Slimy Snakes Say "Ssssss"

Snake and YoYo

Emergent Literacy Design

Jeannie Pearman


Rationale: Research suggests that alphabetic letter recognition and phoneme awareness are the most important indicators of first-year reading achievement in prereaders. Therefore, it is extremely important that teachers effectively teach  the alphabet and the corresponding phonemes. The goal of this lesson is to introduce the letter S and its corresponding phoneme /s/. Students will learn to recognize /s/ in spoken words by learning a meaningful representation (snakes make the sound "sss") and the letter symbol S, practice finding /s/ in words, and apply phoneme awareness with /s/ in phonemic cue reading by distinguishing rhyming words from beginning letters.  

Materials:
1. Primary Paper
2. Chart with "Slimy snakes slither slowly down the stairs."
3. Picture of the "S" snake
(URL http://www.trinityfammau.org.uk/fun%20items/colouring/S-snake.gif )
4. Word Cards with SOCK, PINK, STAR, JAM, SICK, SNOW
5. “Swine Lake” by James Marshall (published by Harper Collins, 1999)
6. Assessment worksheet identifying pictures with /s/ and practicing writing the letters S and s
(URL http://www.tlsbooks.com/beginningsoundofletters.pdf )

Procedures:
1. Say: Our written language is a secret code. The tricky part is learning what letters stand for-our mouths move in certain ways when we say words. Today we are going to work on spotting the mouth move /s/. We spell /s/ with the letter S. S looks like a snake, and the /s/ sounds like the sound that a snake makes when they hiss. "Sssssssss."

2. Say: Let’s pretend our arms and hands are snakes. Let’s wiggle our arms and hands and make the "Ssssss" sound like a snake would make. /s/ /s/ /s/. (Pantomime a snake with your hands and arms.) Do you notice how your teeth are together when you make that sound? When we say /s/ we blow air through our teeth.

3. Say: Let me show you how to find /s/ in the word sister. I’m going to stretch it out in super slow motion and listen for my snake sound. Sssss-i-sssss-t-e-r. One more time, ssss-i-sss-t-e-r. There it was! I heard the /s/ sound when I blew air out through my teeth. I can hear the snake sound in sister.

4. Say: Let’s try a tongue twister (on chart). "Slimy snakes slither slowly down the stairs". (Everybody say it three times together). Now, let’s say it again, and this time, stretch out the /s/ at the beginning of the words. "Sssssslimy sssnakes ssslither ssslowly down the ssstairs". Try it again, and this time break the /s/ off of each word. "/S/ limy /s/ nakes /s/ lither /s/ lowly down the /s/ tairs".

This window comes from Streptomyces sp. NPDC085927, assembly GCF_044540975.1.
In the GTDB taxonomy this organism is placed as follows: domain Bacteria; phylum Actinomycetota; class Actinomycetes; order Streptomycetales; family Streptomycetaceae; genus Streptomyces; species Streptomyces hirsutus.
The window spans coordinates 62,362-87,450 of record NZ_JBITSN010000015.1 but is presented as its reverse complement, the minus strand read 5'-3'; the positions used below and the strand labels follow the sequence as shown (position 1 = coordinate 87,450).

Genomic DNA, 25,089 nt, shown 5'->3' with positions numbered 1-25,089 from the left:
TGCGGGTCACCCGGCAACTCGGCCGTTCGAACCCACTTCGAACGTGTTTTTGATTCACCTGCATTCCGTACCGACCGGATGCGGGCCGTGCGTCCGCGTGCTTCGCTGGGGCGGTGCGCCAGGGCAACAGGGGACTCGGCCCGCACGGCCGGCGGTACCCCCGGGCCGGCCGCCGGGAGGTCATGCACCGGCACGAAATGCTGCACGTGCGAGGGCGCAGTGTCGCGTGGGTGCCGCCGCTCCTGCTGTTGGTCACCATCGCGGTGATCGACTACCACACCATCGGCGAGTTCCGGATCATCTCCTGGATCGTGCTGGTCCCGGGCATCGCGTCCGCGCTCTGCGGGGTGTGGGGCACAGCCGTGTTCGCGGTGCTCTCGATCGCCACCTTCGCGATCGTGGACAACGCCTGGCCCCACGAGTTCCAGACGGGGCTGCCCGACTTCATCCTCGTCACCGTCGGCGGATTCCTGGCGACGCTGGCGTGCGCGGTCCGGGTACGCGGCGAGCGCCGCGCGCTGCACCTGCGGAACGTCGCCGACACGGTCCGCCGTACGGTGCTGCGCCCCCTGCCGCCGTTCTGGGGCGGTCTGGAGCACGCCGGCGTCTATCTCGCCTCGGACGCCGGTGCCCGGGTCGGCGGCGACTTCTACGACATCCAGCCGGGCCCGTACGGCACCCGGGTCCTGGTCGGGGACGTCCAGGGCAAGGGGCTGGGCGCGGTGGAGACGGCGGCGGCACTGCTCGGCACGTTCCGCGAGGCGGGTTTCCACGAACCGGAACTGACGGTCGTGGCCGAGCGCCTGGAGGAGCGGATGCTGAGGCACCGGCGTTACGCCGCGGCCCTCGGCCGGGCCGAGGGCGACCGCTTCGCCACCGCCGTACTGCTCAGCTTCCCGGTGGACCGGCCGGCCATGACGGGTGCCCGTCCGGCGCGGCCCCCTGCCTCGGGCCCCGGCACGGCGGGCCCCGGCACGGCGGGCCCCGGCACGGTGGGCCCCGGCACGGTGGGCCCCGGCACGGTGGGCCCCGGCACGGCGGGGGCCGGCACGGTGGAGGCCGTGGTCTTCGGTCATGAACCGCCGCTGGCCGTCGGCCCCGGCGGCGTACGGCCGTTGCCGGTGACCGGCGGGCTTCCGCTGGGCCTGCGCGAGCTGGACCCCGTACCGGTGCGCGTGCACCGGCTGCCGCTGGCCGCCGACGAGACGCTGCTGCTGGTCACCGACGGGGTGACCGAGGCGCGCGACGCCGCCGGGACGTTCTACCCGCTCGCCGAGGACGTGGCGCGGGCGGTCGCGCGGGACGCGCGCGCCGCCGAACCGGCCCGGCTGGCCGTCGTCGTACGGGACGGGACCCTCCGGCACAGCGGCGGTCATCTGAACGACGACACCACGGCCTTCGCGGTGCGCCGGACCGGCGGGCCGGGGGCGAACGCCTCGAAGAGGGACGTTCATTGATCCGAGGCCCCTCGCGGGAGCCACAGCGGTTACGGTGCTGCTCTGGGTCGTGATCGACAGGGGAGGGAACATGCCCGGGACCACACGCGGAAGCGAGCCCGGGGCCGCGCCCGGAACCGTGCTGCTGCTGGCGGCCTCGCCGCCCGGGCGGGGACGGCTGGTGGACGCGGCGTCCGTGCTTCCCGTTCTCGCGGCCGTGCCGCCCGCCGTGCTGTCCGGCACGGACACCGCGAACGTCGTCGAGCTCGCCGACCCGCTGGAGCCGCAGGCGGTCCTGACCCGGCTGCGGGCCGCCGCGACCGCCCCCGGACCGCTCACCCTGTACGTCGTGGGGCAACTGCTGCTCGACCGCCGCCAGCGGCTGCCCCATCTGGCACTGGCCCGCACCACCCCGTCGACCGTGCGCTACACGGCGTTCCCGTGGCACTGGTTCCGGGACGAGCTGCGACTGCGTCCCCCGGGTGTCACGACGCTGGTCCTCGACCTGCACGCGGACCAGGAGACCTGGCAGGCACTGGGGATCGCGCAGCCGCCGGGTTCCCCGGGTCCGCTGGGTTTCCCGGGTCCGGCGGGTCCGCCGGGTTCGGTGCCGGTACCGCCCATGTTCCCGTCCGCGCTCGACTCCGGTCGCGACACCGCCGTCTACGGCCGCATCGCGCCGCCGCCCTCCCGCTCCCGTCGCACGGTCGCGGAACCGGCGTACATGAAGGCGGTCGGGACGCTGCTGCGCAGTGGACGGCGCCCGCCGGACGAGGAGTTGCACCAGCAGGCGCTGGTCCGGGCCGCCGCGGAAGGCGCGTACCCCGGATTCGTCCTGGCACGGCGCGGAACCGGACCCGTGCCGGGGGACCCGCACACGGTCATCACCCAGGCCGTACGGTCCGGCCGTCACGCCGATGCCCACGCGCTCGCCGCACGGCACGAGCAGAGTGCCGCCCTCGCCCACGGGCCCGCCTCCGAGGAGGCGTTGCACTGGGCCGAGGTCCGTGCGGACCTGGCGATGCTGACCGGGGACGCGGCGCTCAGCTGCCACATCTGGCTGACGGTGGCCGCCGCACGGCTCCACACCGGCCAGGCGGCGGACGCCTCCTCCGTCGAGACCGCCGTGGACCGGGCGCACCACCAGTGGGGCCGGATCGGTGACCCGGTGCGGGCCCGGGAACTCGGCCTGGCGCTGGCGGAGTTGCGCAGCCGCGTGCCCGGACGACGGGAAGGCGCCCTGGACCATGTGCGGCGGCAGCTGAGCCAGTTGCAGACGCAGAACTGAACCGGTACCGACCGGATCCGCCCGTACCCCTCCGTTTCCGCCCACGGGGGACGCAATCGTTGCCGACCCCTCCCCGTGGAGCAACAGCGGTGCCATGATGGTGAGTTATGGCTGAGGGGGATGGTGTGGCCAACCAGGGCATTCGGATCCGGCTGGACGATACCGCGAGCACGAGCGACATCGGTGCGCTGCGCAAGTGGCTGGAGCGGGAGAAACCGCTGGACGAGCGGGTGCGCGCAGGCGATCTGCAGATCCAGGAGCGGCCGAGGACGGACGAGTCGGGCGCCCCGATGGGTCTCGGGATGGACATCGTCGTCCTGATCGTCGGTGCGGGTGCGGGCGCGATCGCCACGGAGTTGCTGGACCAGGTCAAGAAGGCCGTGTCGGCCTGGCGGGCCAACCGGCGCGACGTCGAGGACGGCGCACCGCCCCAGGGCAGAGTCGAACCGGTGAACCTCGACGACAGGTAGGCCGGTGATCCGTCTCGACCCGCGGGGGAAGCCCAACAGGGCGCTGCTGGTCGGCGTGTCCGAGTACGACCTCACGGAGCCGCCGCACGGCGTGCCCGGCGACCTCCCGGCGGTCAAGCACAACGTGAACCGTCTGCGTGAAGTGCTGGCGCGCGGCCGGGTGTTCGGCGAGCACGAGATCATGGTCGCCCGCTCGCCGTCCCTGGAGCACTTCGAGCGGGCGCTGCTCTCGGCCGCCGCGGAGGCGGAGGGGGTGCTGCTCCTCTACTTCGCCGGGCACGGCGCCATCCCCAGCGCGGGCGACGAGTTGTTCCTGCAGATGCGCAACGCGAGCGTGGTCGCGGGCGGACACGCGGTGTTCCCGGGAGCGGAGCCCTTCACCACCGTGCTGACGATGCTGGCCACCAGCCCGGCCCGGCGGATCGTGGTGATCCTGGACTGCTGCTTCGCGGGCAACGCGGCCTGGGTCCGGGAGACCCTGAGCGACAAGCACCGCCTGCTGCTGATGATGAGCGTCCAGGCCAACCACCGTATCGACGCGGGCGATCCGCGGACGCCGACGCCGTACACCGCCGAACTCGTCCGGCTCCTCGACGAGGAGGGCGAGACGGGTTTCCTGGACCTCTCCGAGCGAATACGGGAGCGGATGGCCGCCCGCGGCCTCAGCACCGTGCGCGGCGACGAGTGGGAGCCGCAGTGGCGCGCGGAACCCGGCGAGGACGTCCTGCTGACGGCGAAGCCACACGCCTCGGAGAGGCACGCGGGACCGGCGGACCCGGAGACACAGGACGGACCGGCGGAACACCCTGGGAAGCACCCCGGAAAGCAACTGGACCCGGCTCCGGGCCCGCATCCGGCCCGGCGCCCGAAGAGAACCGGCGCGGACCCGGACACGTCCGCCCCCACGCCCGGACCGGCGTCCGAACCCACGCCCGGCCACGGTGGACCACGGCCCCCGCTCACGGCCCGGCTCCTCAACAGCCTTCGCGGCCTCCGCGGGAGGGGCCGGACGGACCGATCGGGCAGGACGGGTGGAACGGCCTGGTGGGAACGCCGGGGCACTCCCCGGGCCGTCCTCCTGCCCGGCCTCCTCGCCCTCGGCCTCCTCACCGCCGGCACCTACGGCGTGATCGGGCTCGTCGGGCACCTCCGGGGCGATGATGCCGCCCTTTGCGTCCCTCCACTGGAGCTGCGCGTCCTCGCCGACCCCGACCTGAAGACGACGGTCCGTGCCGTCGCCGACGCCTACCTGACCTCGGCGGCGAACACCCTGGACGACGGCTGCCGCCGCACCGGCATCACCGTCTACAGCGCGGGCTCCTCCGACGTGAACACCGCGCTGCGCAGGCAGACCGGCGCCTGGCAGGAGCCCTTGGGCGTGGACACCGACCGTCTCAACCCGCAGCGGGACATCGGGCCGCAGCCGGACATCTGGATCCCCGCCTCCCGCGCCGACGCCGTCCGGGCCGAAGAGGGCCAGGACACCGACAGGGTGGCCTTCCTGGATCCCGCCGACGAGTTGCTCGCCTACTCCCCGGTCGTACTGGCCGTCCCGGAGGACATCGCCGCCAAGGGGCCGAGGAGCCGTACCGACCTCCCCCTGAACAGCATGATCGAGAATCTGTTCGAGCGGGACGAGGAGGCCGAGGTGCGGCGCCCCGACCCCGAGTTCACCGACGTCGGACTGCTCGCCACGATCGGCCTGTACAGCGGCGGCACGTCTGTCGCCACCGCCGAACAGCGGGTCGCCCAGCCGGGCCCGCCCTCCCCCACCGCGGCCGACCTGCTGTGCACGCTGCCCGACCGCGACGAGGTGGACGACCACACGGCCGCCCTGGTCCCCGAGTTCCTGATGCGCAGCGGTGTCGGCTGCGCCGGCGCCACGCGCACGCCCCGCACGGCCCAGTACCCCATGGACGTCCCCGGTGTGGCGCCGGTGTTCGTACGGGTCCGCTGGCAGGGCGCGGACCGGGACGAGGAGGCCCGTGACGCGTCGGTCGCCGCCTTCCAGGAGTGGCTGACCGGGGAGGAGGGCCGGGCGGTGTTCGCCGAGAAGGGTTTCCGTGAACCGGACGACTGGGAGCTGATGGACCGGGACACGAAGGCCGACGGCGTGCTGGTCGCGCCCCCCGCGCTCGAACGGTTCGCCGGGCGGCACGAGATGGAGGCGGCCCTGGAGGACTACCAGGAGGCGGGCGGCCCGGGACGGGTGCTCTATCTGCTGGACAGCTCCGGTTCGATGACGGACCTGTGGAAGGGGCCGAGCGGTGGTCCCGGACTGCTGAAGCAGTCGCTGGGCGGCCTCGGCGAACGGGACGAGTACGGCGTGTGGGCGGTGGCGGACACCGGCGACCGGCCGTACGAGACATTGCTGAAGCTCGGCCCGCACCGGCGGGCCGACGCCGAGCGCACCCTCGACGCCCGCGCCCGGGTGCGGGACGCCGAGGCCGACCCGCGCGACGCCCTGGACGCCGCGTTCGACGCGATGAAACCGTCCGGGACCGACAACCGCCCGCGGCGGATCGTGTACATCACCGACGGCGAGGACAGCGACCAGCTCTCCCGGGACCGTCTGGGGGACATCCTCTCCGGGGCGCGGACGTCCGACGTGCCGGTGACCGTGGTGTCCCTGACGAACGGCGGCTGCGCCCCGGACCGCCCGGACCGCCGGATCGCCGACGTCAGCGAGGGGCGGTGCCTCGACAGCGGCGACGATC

5. (Hand the primary paper and a pencil out to each student). Say: We use the letter S to spell /s/. Uppercase and lowercase S both look curvy like a snake. (Show the picture of the "S" snake). Let’s write the uppercase S first. (Model as you explain how to write an S). Begin with your pencil just below the roof and make a little curved c so that it sits on the fence. Now, without lifting your pencil, make a curve around the backside of the fence and rest it on the sidewalk. I want to see everybody’s uppercase S. After I put a smiley face on it, I want you to make four more just like it. After you write five uppercase S’s, write a lowercase s. (Model how to write a lowercase s). Begin with your pencil just below the fence and make a little c that is between the fence and the sidewalk. Now, without lifting your pencil, make a curve around the backside of the fence and rest it on the sidewalk. I want to see everybody’s lowercase s. After I put a smiley face on it, write four more just like it.

6. Call on students to answer and tell how they knew:  Say: Do you hear /s/ in Sparkle or Dull? Loud or Soft? Chris or Mike? Wrist or Finger? Messy or Clean? Let’s see if you can spot our mouths making the /s/ sound in some more words. Make a wiggly snake with your arms and hands if you /s/. Funny? Test? Sticky? Blue? Mad? Sad? Risk? Neat?

7. (Get out the word cards). Show SOCK and model how to decide if it is sock or clock. Say: The S tells me that this word has the sound that a snake makes in it-/s/, so this word is ssss-ock, sock. You try some: PINK: Pink or Sink? STAR: Star or Car? JAM: Sam or Jam? SICK: Tick or Sick? SNOW: Bow or Snow?

8. Say: Let’s look at a book that has lot’s of /s/ sounds in it. (Introduce the book Swine Lake by James Marshall). Ask: Have any of you ever been to a lake? What do you normally see at a lake? I want you to listen to the story to see what we see at Swine Lake, and I want you to keep your ears open for words that make the same sound as snakes. Whenever you hear the /s/ sound that a snake makes, I want you to wiggle you hands and arms like snakes.

9. For assessment, distribute the worksheet. Students are to complete the partial spellings and practice writing upper and lowercase S on their own. Call students individually to read the phonetic cue words from step # 7.

References:

Bell, Elizabeth. Slinky Scaly Snakes. http://www.auburn.edu/academic/education/reading_genie/persp/bellel.html

Sullivan, Sarah. Nice and Neat Micky Mouse.
http://www.auburn.edu/academic/education/reading_genie/persp/sullivanel.html   

Marshall, James. Swine Lake. Harper Collins. 1999


Click here to get bcak to Solutions.